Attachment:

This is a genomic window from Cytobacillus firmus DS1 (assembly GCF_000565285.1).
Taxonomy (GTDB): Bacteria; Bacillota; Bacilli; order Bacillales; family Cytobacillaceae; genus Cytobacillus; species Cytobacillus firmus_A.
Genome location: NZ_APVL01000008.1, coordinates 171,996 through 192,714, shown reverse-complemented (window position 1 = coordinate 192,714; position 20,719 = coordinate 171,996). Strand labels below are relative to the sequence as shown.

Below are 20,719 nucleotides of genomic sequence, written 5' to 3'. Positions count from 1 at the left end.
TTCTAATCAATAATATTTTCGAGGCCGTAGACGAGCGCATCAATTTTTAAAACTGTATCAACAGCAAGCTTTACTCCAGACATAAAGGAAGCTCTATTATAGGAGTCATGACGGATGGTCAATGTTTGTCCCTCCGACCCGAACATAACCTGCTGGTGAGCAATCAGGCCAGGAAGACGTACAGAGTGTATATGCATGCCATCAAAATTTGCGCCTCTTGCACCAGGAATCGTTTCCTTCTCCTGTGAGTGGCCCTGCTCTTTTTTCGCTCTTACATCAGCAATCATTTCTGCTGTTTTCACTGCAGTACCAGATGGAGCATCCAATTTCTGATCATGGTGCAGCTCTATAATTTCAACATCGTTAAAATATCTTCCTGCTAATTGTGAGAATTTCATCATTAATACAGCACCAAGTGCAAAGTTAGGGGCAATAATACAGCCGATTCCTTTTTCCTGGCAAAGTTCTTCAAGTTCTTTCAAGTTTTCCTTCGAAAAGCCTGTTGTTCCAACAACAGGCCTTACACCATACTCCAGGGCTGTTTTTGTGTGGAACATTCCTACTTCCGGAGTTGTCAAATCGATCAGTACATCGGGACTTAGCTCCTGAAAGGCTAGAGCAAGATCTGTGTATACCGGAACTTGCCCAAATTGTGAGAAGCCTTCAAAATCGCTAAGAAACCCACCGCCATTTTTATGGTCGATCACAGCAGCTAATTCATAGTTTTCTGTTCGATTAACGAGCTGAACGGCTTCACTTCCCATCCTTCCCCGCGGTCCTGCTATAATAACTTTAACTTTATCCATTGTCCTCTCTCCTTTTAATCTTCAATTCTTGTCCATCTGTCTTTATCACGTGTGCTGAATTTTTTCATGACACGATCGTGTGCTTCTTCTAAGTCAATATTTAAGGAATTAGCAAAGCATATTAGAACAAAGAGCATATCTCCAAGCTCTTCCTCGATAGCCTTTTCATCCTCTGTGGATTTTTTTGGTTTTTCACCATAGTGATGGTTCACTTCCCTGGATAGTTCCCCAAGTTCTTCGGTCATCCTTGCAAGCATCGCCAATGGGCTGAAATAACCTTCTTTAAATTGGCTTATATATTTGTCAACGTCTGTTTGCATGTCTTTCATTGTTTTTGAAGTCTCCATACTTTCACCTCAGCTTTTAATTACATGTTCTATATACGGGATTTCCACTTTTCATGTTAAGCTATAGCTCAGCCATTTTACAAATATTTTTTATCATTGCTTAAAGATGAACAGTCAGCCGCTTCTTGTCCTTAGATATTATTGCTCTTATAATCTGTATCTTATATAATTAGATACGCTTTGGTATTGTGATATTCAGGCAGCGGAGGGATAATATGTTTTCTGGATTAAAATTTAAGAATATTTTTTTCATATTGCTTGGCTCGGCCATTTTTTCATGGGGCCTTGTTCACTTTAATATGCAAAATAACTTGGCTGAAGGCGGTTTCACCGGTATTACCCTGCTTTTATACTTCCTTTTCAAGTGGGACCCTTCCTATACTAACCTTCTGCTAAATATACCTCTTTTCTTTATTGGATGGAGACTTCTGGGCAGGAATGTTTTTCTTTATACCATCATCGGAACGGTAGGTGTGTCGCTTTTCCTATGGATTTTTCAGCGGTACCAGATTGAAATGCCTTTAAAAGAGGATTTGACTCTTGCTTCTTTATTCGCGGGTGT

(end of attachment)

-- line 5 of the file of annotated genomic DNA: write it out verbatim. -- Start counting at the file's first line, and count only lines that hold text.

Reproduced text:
TTCTAATCAATAATATTTTCGAGGCCGTAGACGAGCGCATCAATTTTTAAAACTGTATCAACAGCAAGCTTTACTCCAGACATAAAGGAAGCTCTATTATAGGAGTCATGACGGATGGTCAATGTTTGTCCCTCCGACCCGAACATAACCTGCTGGTGAGCAATCAGGCCAGGAAGACGTACAGAGTGTATATGCATGCCATCAAAATTTGCGCCTCTTGCACCAGGAATCGTTTCCTTCTCCTGTGAGTGGCCCTGCTCTTTTTTCGCTCTTACATCAGCAATCATTTCTGCTGTTTTCACTGCAGTACCAGATGGAGCATCCAATTTCTGATCATGGTGCAGCTCTATAATTTCAACATCGTTAAAATATCTTCCTGCTAATTGTGAGAATTTCATCATTAATACAGCACCAAGTGCAAAGTTAGGGGCAATAATACAGCCGATTCCTTTTTCCTGGCAAAGTTCTTCAAGTTCTTTCAAGTTTTCCTTCGAAAAGCCTGTTGTTCCAACAACAGGCCTTACACCATACTCCAGGGCTGTTTTTGTGTGGAACATTCCTACTTCCGGAGTTGTCAAATCGATCAGTACATCGGGACTTAGCTCCTGAAAGGCTAGAGCAAGATCTGTGTATACCGGAACTTGCCCAAATTGTGAGAAGCCTTCAAAATCGCTAAGAAACCCACCGCCATTTTTATGGTCGATCACAGCAGCTAATTCATAGTTTTCTGTTCGATTAACGAGCTGAACGGCTTCACTTCCCATCCTTCCCCGCGGTCCTGCTATAATAACTTTAACTTTATCCATTGTCCTCTCTCCTTTTAATCTTCAATTCTTGTCCATCTGTCTTTATCACGTGTGCTGAATTTTTTCATGACACGATCGTGTGCTTCTTCTAAGTCAATATTTAAGGAATTAGCAAAGCATATTAGAACAAAGAGCATATCTCCAAGCTCTTCCTCGATAGCCTTTTCATCCTCTGTGGATTTTTTTGGTTTTTCACCATAGTGATGGTTCACTTCCCTGGATAGTTCCCCAAGTTCTTCGGTCATCCTTGCAAGCATCGCCAATGGGCTGAAATAACCTTCTTTAAATTGGCTTATATATTTGTCAACGTCTGTTTGCATGTCTTTCATTGTTTTTGAAGTCTCCATACTTTCACCTCAGCTTTTAATTACATGTTCTATATACGGGATTTCCACTTTTCATGTTAAGCTATAGCTCAGCCATTTTACAAATATTTTTTATCATTGCTTAAAGATGAACAGTCAGCCGCTTCTTGTCCTTAGATATTATTGCTCTTATAATCTGTATCTTATATAATTAGATACGCTTTGGTATTGTGATATTCAGGCAGCGGAGGGATAATATGTTTTCTGGATTAAAATTTAAGAATATTTTTTTCATATTGCTTGGCTCGGCCATTTTTTCATGGGGCCTTGTTCACTTTAATATGCAAAATAACTTGGCTGAAGGCGGTTTCACCGGTATTACCCTGCTTTTATACTTCCTTTTCAAGTGGGACCCTTCCTATACTAACCTTCTGCTAAATATACCTCTTTTCTTTATTGGATGGAGACTTCTGGGCAGGAATGTTTTTCTTTATACCATCATCGGAACGGTAGGTGTGTCGCTTTTCCTATGGATTTTTCAGCGGTACCAGATTGAAATGCCTTTAAAAGAGGATTTGACTCTTGCTTCTTTATTCGCGGGTGT